• She’s already better than McCain.  But considering I didn’t think much of her speech – either content-wise or delivery-wise – that’s not saying good things about the ticket.

      She needs some serious training.  There’s too much bubbly there, and the little cheerleader claps aren’t helping either.  It really ups the enthusiasm, but is a real killer when trying to take her seriously.  Her relatively high voice adds to that image, but she delivers well with that voice when she’s not too “perky”.  Once she got going past the initial introduction, she was confident and only slipped once or twice, and minor stutters at that.

      As to speech content, well, it was a decent introductory speech, but some of the points of her deeds and beliefs are belied by the facts.  She’s not likely to survive the media onslaught with all of those intact, so she’d better bone up on national issues if she wants to get past next week.

  4. sjintheknow says:

    Do any of you think you may be one sided?

    Not one good comment for Gov. Palin, the first woman Republican Vice Presidential Candidate.

    Then only praise for your Savior Obama and his side kick Biden.

    Anyone who reads this Fourm must realize that no good every comes from seeing only one side.

    You are sad people who really do not have brains to know the American People will not and Do Not Trust Obama.  No matter how you down this VP Candidate she will come out doing very well for the McCain Camp.

    If Mitt had been chosen you would have been as mean and ugly as you are about Gov. Palin.

    People who are looking for positive news about Obama and McCain need to go to FOX NEWS.  

    Biden sucked up to Obama in his acceptance speech also, so try and tell the truth folks.  Oh, that’s right I forgot Liberals have a hard time telling the truth.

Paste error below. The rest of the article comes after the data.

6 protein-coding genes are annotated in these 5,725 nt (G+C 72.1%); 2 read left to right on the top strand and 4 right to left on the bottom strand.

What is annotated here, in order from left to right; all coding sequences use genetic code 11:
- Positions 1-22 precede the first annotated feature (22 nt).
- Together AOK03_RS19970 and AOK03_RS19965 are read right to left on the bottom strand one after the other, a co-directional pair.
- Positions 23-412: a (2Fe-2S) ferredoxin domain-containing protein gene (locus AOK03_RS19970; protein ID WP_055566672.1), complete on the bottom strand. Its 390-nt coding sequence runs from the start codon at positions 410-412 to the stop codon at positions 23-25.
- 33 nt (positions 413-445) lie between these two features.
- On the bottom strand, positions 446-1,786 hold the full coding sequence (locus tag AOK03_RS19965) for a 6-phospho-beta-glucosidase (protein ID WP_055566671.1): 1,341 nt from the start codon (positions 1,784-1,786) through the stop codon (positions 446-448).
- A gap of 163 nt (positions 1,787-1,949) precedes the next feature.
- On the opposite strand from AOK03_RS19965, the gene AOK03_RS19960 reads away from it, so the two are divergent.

• RedGreen says:

      Did any of us forget to say she cuts a strong figure and seems to be leading an admirable life? OK then, I’ll say it. I’m sure she was a fine mayor of a small town, and seems to have done a great job raising a big family. I’m impressed her husband has stayed true to his blue collar roots. She’s preserved her award-winning Congeniality and puts a friendly, if a bit too perky, face on extremely conservative social values.

      But she gives a new meaning to the soft prejudice of low expectations. She isn’t remotely qualified to take over as president, and that’s the No. 1 requirement for vice president. I’m really worried about McCain’s judgment (and Bill Kristol’s, since he’s been her biggest cheerleader).  

    • The only side I’m on for this particular thread is the honesty of what I thought of the speech itself.

      If you want the truth, we would’ve been much more brutal about Romney, but not because of his speaking abilities which are strong.  No, Romney had his own set of baggage to carry.

      Way back when, I said I thought Palin would be “the maverick” choice for McCain, and perhaps a stronger running mate than the others.  I stand by the first part of my statement: Palin is the GOP VP candidate choice most likely to enhance McCain’s maverick image.  But for the other part of my statement, two things have changed: one, I just got to hear her speak; and two, I know a bit more about her.

      I gave my open opinion of her speaking ability above; I’ve written a bit on just the beginnings of what we know of her background in other threads.

      • sjintheknow says:

        This woman will make a big difference for this election.  I could see the worry on Obama’s face as he answered his first question on Palin.  

        This choice is great.

        • RedGreen says:

          It was puzzlement that McCain could make such a dismaying choice. McCain probably had no choice, as he was facing a trouncing across the boards if he went with a conventional pick (Romeny, Pawlenty). But all Palin does is throw confusion into the mix for a week or so, it doesn’t change the game the way Meg Whitman or Mike Bloomberg could have done.

          • sjintheknow says:

            RedGreen you would have had a bitch about Whitman or Bloomberg.  Liberals have nothing good to say about anything McCain does!

            • RedGreen says:

              I would have wondered what on earth Bloomberg was doing accepting the offer, but I would have praised McCain for making it and rightly pointed out that it was a serious game-changer.

              I have plenty good to say about things McCain has done. When he considered switching parties in 2001, I heaped praise on the guy. When he was so alarmed by the Rovian tactics running the White House that he discussed joining John Kerry’s ticket, I thought he was most definitely putting country first. When he denounced the first Bush tax cuts as too tilted to the wealthy, I said, there stands a principled Republican.